Hickey v. Union Pacific Railroad Co.

Annotate this Case

803 P.2d 275 (1990)

104 Or. App. 724

Sandra L. HICKEY, Personal Representative of the Estate of Danny Michael Hickey, deceased, Appellant, v. UNION PACIFIC RAILROAD COMPANY, a corporation, Umatilla County, Oregon, the City of Hermiston, and the Public Utility Commissioner of the State of Oregon, Respondents, and James E. Delp, Jr., dba Frank's Sewer Service, Defendant.

CV87-908; CA A51046.

Court of Appeals of Oregon.

Argued and Submitted February 12, 1990.

Decided December 19, 1990.

*276 Garry L. Reynolds, Hermiston, argued the cause and filed the briefs for appellant.

Thomas W. Brown, Portland, argued the cause for respondent Union Pacific R. Co. With him on the brief was Cosgrave, Kester, Crowe, Gidley & Lagesen, Portland.

I. Franklin Hunsaker, Portland, argued the cause for respondents Umatilla County and City of Hermiston. With him on the brief were Douglas R. Andres, Lisa E. Lear and Bullivant, Houser, Bailey, Pendergrass & Hoffman, Portland.

Jas. Adams, Asst. Atty. Gen., Salem, argued the cause for respondent Public Utility Com'r of the State of Or. With him on the brief were Dave Frohnmayer, Atty. Gen. and Virginia L. Linder, Sol. Gen., Salem.


DEITS, Judge.

Plaintiff, as personal representative of the estate of her husband (decedent), seeks *277 damages for his death against City of Hermiston (City), Umatilla County (County), the Public Utility Commissioner (PUC), Union Pacific Railroad (Railroad) and James Delp.[1] The trial court dismissed with prejudice the claims against city, county and PUC on the ground that those defendants are immune from liability under ORS 30.265(3)(a), because the death was compensable under the Workers' Compensation Law. Plaintiff's claims against Railroad were tried to a jury, which returned a verdict for Railroad. Plaintiff appeals the dismissal of her claims against the public entities; she also appeals the judgment in favor of Railroad, arguing that the trial court erred in allowing evidence of PUC surveys and data. We affirm.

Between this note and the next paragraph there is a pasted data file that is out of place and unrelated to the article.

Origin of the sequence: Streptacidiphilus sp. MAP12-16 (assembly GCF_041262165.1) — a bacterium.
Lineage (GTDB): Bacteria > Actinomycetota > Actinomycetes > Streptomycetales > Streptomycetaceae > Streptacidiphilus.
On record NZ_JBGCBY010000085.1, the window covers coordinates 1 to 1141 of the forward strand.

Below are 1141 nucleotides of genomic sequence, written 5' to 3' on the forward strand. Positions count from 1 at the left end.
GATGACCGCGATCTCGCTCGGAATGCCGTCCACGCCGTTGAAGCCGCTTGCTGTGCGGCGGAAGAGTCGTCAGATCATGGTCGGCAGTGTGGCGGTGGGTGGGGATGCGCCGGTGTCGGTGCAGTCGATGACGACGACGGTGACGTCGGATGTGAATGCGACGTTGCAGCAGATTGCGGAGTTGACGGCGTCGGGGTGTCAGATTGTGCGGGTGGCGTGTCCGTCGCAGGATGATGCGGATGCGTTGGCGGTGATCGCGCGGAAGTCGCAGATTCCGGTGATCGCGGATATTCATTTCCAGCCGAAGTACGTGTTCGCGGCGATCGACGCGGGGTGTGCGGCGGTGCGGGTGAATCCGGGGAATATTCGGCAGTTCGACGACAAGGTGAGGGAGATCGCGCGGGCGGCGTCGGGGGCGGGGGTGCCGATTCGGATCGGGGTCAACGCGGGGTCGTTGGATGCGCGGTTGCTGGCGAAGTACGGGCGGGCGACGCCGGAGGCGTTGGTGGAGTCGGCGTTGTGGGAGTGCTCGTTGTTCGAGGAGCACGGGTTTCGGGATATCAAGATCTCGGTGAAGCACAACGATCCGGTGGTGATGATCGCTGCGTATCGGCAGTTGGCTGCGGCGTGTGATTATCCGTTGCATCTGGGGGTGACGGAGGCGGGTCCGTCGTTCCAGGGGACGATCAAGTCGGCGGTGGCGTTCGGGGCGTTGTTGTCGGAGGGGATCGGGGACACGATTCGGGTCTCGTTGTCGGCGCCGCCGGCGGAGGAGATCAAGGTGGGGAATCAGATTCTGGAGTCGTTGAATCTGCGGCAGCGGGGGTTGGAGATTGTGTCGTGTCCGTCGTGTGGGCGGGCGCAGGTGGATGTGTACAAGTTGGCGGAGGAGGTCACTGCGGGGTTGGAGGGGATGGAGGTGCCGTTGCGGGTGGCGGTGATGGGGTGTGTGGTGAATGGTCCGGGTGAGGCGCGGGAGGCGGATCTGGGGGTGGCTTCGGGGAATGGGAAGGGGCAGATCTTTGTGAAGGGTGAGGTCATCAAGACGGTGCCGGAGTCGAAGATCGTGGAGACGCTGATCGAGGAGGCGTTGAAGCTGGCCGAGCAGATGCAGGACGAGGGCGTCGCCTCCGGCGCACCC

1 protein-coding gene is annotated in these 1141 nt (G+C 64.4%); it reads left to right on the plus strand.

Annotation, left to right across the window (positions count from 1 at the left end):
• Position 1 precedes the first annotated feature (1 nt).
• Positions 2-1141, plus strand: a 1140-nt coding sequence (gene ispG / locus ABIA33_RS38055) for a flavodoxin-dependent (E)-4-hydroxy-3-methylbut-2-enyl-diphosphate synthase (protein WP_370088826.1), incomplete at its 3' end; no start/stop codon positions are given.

Decedent was employed as a warehouse foreman for the Church of Jesus Christ of Latter-day Saints. His scheduled work day was from 7:30 a.m. to 5 p.m. There were no scheduled swing, graveyard or weekend shifts at the warehouse. During his 10 months on the job, decedent had occasionally stayed late in order to complete his work. His wife testified that, on a few occasions, he had gone back to work after returning home. However, his supervisor had instructed him to do his work during regular hours whenever possible. While his supervisor was out of town, decedent had the authority to decide when it was necessary to work outside his regular hours. He usually drove across the South First Street railroad crossing on his way to and from work. Two trains regularly passed the crossing each day: one going north between 8 p.m. and 9:30 p.m. and one going south between 11 p.m. and 12:30 a.m.